Brett Favre, let it go.
You're already all too close to becoming Roger Clemens with this year-in, year-out retirement ludicrousness.
It hasn't ended too well for Clemens.
And neither will it for Brett Favre.
Walk away at the top of your game while you still can and have some of your dignity. Don't be Evander Holyfield, Joe Namath or Willie Mays and stay in too long.
NFL fans have been captivated by you and your boy-ish excitement for the game. Then, for seemingly the last five years, Packer fans had to deal with your off-season child-like behavior as No. 4 couldn't make up his mind whether or not to retire.
Because of this, you forced your franchise to prepare for your inevitable departure. They did this, and have three young, promising signal-callers ready, including Aaron Rogers, who has been patiently waiting for three years since he was a first-round draft pick to get this shot.
The future of the team is Aaron Rodgers, not Favre. They may be able to coax one more solid effort out of No. 4 -- but that could easily come at a cost of driving away their future franchise quarterback.
This is a very awkward situation for both the franchise and Rodgers, who has handled it with much tact and maturity.
This is getting as ridiculous as the moronic proceedings of Rich Rodriguez trying to get out of paying up to get out of his West Virginia contract to bail for Michigan.
At least Rodriguez knew when to give up. Despite what you think, Brett, the Packers hold all the cards in this.
They can activate you, sit you on the bench and ask you to relay calls to Rodgers as the most expensive clipboard holder in the NFL.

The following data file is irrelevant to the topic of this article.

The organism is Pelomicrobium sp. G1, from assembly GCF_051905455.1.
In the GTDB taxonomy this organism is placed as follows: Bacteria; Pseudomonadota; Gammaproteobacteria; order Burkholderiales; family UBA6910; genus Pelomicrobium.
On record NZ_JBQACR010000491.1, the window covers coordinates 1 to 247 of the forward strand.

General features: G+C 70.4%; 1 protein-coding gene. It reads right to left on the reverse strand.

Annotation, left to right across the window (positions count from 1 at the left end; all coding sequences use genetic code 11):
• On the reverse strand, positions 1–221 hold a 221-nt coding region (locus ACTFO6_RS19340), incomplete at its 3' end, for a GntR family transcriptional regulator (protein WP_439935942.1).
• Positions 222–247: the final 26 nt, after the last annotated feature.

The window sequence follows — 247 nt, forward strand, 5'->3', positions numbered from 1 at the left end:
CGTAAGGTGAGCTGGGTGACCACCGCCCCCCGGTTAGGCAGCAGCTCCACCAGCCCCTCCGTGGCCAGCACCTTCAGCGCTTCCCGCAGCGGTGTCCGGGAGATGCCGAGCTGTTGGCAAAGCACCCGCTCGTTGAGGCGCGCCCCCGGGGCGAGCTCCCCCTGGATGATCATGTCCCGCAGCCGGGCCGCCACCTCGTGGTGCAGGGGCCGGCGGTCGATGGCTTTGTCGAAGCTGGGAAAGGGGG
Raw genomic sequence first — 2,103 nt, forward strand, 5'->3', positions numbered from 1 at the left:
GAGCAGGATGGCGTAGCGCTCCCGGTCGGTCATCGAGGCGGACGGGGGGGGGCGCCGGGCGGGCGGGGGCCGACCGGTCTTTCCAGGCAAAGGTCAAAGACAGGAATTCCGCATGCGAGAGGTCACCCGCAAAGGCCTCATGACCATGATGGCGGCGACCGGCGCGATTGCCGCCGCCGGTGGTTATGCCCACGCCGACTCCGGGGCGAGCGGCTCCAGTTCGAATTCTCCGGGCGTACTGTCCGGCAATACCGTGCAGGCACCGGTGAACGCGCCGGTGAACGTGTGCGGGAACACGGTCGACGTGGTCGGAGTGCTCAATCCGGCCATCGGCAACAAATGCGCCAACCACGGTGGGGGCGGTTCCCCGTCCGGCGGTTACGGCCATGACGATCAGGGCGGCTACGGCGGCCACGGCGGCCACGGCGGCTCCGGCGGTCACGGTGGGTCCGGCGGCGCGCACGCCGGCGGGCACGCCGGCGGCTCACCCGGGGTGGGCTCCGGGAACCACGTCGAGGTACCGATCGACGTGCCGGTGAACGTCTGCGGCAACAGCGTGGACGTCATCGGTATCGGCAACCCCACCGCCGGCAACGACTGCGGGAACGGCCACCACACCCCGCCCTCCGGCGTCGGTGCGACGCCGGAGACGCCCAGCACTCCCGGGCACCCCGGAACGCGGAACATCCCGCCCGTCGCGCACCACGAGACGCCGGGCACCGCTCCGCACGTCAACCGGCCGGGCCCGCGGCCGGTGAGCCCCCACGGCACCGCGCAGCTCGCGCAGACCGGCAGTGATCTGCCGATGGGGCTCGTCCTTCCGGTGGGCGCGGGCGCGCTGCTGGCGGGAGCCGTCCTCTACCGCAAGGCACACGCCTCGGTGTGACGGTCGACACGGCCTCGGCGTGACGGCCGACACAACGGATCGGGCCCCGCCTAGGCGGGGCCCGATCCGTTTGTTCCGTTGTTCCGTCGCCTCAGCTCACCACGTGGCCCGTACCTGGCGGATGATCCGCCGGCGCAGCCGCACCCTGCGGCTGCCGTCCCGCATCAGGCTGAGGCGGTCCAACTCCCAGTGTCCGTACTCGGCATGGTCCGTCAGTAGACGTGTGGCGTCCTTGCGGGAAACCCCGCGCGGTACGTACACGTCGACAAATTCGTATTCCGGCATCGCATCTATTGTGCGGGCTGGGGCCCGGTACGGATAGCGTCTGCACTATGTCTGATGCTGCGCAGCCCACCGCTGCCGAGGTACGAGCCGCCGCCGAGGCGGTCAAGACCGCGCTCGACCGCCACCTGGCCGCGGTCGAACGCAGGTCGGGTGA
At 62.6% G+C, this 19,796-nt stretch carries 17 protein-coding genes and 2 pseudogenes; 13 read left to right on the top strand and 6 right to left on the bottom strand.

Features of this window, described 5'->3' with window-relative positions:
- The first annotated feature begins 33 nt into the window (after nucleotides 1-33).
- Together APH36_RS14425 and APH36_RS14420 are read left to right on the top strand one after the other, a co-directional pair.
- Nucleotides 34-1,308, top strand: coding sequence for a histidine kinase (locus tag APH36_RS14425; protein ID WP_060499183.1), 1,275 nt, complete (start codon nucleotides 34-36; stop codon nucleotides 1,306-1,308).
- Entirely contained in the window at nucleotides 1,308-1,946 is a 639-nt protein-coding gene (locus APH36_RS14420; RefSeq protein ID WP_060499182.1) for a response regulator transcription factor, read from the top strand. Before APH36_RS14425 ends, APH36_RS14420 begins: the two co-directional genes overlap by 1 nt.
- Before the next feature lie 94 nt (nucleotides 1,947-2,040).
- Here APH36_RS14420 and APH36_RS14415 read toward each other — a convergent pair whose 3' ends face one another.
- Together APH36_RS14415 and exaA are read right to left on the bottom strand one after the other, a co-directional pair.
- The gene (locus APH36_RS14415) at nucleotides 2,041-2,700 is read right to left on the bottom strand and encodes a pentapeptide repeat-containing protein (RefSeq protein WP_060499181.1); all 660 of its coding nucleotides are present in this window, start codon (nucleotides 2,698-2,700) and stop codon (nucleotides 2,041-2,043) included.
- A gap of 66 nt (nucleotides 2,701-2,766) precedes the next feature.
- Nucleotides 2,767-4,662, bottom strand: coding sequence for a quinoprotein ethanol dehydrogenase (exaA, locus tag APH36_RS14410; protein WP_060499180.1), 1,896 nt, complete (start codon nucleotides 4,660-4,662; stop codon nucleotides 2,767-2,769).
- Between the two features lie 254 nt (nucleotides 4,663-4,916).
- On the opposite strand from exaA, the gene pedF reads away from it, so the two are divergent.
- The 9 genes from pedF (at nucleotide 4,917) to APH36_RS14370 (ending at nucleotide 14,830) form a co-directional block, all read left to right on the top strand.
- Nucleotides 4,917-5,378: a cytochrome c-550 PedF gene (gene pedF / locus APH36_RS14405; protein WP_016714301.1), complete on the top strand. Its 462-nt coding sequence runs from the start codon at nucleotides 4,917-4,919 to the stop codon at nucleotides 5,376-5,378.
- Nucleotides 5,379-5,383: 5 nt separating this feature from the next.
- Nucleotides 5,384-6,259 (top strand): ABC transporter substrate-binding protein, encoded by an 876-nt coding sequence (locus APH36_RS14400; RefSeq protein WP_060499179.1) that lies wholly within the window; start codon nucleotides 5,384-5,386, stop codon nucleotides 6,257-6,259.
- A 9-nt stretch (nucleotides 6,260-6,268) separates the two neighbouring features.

Then, all you can do is wait for an injury or try to tear the team apart from within. It's your call.
You aren't getting traded. Just give that pipe dream up and accept that you are a lifelong Packer. You are a God in Wisconsin, but that reputation will assuredly take a massive hit if you force a trade or continue with this impetuous tirade of yours. You are a sure-fire Hall of Famer; don't sully that with one mediocre year in Baltimore or Tampa Bay.
There are very few teams out there close to being able to win it all that don't already have an established quarterback, so there's no better situation than the one you bailed out of on March 3.
And none of those other teams are going to offer much to rent an aging quarterback whose desire to play can change from day to day.
In the 2005 and 2006 campaigns, you threw 47 interceptions to just 38 touchdowns. Then, last year, it suddenly bumps up to 28 TDs and 15 picks.
Did you suddenly get better in your late 30s? No. The team around you was better because GM Ted Thompson has drafted exceptionally well, to the point where the Packers signed only one free agent this season -- a backup linebacker -- because they're deep enough that they didn't need to.
Thompson has built a solid all-around team that can win without you.
You retired. The Packers moved on.
Move along, Brett. Go gracefully and sell jeans.